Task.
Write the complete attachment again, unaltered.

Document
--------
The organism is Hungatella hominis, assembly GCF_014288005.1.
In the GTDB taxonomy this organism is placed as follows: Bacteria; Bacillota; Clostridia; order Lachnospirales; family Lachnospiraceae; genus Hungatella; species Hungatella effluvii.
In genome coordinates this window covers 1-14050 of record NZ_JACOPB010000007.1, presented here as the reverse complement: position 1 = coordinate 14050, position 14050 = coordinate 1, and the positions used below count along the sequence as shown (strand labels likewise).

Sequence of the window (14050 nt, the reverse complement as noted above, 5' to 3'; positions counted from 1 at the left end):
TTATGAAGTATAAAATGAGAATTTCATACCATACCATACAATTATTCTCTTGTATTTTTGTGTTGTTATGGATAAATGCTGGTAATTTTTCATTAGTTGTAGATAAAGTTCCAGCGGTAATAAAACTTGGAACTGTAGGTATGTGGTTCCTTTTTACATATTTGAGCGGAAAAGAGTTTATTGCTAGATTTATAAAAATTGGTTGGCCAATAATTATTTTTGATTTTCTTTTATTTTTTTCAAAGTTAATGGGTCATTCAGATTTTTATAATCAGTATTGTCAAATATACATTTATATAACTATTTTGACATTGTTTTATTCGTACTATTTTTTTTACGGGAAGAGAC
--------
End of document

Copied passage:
The organism is Hungatella hominis, assembly GCF_014288005.1.
In the GTDB taxonomy this organism is placed as follows: Bacteria; Bacillota; Clostridia; order Lachnospirales; family Lachnospiraceae; genus Hungatella; species Hungatella effluvii.
In genome coordinates this window covers 1-14050 of record NZ_JACOPB010000007.1, presented here as the reverse complement: position 1 = coordinate 14050, position 14050 = coordinate 1, and the positions used below count along the sequence as shown (strand labels likewise).

Sequence of the window (14050 nt, the reverse complement as noted above, 5' to 3'; positions counted from 1 at the left end):
TTATGAAGTATAAAATGAGAATTTCATACCATACCATACAATTATTCTCTTGTATTTTTGTGTTGTTATGGATAAATGCTGGTAATTTTTCATTAGTTGTAGATAAAGTTCCAGCGGTAATAAAACTTGGAACTGTAGGTATGTGGTTCCTTTTTACATATTTGAGCGGAAAAGAGTTTATTGCTAGATTTATAAAAATTGGTTGGCCAATAATTATTTTTGATTTTCTTTTATTTTTTTCAAAGTTAATGGGTCATTCAGATTTTTATAATCAGTATTGTCAAATATACATTTATATAACTATTTTGACATTGTTTTATTCGTACTATTTTTTTTACGGGAAGAGAC